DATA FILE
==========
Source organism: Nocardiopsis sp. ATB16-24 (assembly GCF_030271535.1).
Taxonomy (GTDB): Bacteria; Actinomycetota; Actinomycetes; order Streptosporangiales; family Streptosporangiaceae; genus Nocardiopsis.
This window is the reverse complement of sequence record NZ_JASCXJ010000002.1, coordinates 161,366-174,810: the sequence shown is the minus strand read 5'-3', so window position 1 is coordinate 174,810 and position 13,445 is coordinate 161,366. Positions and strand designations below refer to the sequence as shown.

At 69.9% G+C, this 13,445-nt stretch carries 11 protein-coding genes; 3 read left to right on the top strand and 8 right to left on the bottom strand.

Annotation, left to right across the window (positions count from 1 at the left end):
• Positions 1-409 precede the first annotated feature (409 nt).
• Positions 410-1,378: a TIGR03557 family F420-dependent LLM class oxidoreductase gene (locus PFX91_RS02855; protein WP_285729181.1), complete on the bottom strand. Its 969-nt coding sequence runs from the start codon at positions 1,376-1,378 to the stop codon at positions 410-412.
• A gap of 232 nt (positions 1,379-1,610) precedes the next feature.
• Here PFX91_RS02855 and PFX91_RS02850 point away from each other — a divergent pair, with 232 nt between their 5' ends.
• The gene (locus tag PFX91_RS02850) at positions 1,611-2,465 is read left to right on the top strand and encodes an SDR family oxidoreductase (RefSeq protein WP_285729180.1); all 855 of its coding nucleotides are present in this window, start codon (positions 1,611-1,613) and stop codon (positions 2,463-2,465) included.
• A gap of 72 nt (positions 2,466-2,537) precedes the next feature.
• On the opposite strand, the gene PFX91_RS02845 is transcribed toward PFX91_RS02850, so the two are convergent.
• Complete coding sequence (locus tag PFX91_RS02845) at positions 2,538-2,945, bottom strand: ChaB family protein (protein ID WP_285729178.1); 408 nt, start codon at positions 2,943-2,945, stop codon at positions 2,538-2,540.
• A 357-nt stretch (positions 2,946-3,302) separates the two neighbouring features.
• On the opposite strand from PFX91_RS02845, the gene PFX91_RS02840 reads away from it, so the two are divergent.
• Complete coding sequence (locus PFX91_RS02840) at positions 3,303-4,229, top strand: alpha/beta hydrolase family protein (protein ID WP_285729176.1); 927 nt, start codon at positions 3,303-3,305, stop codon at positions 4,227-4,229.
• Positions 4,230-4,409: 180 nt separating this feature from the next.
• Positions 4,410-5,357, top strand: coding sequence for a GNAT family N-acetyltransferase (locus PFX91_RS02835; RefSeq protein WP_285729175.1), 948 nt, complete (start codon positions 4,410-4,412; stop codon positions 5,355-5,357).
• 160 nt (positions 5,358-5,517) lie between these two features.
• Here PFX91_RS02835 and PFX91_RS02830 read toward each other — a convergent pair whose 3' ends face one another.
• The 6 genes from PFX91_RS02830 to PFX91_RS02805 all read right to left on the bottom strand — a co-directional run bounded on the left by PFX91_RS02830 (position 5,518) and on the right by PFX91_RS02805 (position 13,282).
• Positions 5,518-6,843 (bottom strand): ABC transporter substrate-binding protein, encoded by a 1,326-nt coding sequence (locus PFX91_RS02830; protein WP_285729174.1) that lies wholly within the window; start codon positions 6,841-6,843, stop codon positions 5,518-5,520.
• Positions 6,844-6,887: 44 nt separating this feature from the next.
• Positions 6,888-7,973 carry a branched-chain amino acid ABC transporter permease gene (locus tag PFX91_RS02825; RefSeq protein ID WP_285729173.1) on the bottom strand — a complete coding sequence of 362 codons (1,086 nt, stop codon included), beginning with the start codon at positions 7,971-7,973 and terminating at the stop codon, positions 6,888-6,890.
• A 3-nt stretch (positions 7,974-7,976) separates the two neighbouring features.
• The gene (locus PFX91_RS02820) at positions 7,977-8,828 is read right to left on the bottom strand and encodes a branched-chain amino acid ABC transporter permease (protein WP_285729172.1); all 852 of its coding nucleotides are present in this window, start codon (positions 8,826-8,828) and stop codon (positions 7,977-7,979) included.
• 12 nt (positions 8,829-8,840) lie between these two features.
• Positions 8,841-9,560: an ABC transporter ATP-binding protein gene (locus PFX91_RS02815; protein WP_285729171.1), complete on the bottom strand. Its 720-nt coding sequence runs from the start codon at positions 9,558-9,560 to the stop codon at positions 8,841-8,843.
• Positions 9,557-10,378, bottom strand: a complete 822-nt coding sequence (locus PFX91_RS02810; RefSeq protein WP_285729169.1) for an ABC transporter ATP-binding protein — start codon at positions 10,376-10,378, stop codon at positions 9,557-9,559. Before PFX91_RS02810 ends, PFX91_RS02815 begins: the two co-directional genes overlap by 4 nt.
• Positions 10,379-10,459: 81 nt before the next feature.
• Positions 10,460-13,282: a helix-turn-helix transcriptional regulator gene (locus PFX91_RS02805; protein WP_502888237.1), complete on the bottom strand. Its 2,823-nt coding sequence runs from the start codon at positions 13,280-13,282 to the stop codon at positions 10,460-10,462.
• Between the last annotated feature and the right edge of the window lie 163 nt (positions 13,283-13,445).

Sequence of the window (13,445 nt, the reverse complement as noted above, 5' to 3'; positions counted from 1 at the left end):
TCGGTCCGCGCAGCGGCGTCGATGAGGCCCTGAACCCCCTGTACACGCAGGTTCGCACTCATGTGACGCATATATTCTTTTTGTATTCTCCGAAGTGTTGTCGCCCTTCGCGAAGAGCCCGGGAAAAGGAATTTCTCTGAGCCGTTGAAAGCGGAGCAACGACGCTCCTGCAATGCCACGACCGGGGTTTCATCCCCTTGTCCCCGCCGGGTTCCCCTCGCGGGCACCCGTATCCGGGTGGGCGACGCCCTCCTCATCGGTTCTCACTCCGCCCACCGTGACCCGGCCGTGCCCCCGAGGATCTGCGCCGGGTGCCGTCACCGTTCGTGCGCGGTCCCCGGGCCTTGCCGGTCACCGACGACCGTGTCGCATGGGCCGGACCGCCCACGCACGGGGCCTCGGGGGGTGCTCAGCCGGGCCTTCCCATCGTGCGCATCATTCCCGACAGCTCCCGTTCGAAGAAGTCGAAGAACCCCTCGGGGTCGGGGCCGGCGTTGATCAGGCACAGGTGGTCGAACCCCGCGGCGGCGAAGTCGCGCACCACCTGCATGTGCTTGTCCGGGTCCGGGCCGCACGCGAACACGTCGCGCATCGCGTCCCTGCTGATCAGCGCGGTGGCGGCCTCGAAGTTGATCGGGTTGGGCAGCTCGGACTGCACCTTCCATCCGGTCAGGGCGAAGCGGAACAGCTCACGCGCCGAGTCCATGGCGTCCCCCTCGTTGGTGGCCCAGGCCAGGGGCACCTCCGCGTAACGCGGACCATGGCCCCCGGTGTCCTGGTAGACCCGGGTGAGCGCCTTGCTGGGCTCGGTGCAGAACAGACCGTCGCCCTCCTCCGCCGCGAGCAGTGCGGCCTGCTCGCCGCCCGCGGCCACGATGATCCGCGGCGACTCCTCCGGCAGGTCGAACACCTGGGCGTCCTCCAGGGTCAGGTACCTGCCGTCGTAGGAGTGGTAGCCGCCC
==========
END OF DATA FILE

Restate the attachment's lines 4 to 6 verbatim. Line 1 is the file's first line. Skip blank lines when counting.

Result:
At 69.9% G+C, this 13,445-nt stretch carries 11 protein-coding genes; 3 read left to right on the top strand and 8 right to left on the bottom strand.

Annotation, left to right across the window (positions count from 1 at the left end):
• Positions 1-409 precede the first annotated feature (409 nt).